Saturday, January 24, 2009
For those of you that may not know, earlier this month we made the extremely difficult decision to have our dog put down. He had some aggression issues, and we just couldn't risk (another) serious incident. Our kids don't know where he went, we simply told them that he went someplace safe, somewhere he couldn't hurt anybody else. I'm not prepared to explain the harsh reality of the situation, so please, if you do happen to cross their path or ours, please be mindful of this.
That left us dogless for the first time in just over 8-years, which frankly, kind of sucks. There was a sudden realization that with two kids, and incredible amount of food actually reaches the floor. No wonder so many family pets are fat. Our vacuum cleaner was gone.
But with ironman training, I knew that this summer was no time to be training a new puppy, a new hunting buddy. The plan, get through summer, through ironman, then bring a new puppy into the house to fill the void left from ironman training. The perfect plan.
Our first vizsla purchase was done on a whim. We knew what breed we wanted, but we grabbed up the first puppy from the first litter we saw. Besides the aggression, he was a great dog and a true friend. I still miss him.
This time I was determined to get a dog out of some truly great bloodlines with the intention getting a great hunting dog and chasing as many AKC and NAVHDA titles as we could. This demanded research, so I started looking at different breeders and pedigrees, emailing some, and on monday I put a deposit down on a puppy for this fall. The plan was coming into place nicely.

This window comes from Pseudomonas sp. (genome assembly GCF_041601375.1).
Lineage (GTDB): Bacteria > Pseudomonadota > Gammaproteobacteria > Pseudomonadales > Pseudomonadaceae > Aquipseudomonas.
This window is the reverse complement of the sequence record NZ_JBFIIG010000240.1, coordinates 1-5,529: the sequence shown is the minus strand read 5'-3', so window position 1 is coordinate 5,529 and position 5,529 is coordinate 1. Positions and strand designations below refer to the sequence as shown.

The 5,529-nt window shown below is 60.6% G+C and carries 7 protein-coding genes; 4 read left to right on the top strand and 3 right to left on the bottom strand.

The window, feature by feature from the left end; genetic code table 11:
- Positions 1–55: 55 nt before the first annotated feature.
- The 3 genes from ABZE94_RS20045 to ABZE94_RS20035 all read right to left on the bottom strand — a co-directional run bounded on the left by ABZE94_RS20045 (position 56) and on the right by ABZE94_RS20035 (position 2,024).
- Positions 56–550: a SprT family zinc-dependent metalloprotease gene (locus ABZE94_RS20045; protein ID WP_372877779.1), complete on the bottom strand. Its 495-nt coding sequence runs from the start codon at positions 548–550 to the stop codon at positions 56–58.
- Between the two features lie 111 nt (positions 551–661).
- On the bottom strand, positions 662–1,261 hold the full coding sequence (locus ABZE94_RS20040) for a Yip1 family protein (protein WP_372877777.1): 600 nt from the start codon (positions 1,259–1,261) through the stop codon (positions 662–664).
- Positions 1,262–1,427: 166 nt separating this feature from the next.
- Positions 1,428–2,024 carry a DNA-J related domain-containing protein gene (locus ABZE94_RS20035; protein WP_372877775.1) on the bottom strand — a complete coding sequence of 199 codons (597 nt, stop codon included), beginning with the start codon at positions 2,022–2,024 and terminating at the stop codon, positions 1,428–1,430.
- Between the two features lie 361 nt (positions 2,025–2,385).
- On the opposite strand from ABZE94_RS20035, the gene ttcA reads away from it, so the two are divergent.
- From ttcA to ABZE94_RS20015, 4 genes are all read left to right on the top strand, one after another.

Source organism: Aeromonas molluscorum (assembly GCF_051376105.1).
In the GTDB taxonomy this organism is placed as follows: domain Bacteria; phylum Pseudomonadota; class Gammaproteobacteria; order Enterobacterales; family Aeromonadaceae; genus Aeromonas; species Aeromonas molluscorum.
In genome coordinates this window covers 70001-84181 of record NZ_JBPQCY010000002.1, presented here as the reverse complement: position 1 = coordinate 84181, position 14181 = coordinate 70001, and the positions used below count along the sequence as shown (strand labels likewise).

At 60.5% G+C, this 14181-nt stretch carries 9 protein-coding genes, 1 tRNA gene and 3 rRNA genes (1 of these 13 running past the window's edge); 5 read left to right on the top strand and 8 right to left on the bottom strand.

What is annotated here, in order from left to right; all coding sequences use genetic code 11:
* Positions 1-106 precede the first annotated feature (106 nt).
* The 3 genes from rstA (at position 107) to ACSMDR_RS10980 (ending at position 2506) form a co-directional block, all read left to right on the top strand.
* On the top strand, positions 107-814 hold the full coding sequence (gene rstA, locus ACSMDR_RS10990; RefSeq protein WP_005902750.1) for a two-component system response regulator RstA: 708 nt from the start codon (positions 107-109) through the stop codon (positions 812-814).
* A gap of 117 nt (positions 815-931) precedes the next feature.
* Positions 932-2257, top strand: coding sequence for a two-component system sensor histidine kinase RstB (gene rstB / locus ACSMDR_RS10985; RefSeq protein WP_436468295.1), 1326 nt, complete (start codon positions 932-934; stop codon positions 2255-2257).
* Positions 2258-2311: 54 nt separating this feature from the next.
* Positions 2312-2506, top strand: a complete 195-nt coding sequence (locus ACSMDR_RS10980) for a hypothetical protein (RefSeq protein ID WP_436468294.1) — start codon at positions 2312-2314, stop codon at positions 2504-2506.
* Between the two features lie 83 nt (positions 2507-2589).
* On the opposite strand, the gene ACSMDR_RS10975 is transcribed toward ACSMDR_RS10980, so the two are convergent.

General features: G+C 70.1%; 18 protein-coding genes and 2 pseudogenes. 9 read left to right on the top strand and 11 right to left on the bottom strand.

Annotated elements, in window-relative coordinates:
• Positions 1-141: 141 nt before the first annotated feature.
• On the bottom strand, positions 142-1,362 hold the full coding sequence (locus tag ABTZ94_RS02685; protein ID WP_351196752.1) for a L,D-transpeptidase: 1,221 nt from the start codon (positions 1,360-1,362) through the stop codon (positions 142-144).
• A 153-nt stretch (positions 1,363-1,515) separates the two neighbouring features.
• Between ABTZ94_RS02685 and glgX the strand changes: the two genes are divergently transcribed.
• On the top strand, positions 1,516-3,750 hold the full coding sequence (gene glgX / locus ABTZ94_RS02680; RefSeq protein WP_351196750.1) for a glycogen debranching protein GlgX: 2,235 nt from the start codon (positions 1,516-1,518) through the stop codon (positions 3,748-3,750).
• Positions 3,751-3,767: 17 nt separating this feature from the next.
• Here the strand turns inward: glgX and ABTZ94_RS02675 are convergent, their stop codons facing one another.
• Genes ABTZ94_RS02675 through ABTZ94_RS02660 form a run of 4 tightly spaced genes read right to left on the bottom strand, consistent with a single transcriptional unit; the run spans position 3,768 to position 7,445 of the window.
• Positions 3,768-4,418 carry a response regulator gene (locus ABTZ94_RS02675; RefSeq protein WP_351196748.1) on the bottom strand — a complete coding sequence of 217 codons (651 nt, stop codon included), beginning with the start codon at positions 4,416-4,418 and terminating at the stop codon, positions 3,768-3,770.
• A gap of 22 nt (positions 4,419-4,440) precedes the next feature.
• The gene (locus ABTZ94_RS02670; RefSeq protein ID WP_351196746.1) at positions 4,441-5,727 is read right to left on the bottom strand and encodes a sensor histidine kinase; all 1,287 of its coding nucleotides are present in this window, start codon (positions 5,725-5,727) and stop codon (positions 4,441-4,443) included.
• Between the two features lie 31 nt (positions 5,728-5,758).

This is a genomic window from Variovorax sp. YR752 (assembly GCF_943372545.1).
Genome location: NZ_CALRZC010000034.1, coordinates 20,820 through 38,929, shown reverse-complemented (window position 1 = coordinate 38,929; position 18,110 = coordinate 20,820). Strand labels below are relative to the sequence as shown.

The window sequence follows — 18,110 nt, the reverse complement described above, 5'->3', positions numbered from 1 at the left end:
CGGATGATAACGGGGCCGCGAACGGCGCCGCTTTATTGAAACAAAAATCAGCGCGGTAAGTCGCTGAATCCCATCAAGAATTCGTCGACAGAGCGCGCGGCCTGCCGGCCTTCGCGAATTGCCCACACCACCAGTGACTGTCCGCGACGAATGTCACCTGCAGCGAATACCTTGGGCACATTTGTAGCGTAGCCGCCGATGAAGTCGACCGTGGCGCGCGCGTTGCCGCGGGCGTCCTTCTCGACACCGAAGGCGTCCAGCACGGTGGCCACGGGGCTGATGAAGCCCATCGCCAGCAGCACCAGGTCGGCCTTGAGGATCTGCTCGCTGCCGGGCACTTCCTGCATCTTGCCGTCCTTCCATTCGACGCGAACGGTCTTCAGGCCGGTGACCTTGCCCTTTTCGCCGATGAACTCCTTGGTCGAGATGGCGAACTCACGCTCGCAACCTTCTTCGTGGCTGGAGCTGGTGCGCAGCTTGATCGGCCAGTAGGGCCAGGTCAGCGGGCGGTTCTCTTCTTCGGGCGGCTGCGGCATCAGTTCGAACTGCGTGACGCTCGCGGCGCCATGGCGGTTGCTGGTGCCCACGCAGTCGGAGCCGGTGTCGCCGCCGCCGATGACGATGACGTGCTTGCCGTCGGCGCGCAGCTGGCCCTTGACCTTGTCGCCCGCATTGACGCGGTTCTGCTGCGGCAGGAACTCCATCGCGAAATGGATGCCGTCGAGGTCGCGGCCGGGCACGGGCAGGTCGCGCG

But I still had my doubts about this breeder, so I kept looking and I ended up contacting a kennel I've had dealings with in the past and was very familiar with our situation and my wants.
Long story short(er), Ozzie, a 12-week old male vizsla pup, came home with me this afternoon. He's sleeping on my lap right now.
Wednesday, January 21, 2009
I'm an engineer. Work related, virtually every thing I do comes down to numbers. More so in previous jobs where I did more design work, but still, enough of my day and my decisions revolve around numbers. And it's really hard not to let that mindset carry over, especially into the triathlon world.
Last night was a prime example. Short run, 30 minutes, out and back while P is at basketball. Ran the whole thing (30-minutes is about my limit right now), and I managed to cut 20 seconds or so off on the return leg.
Felt good about it.
Until I realized how far I ran, or didn't run. It was only then, when I calculated my pace, my painfully slow pace, that I began feeling shitty about the run. The damn numbers, all was well until I looked at the numbers.
It's one of the many little mental hurdles I'll be jumping over the next 8 months.
Today I'd be thrilled to break the 11 minute/mile mark. Last year at the Point Bock Run in early March my pace was 9:42/mile. Seems like a long way off, but I hope to break that pace when I run it again.
Is it really only 8 months? Shit.
Thursday, January 15, 2009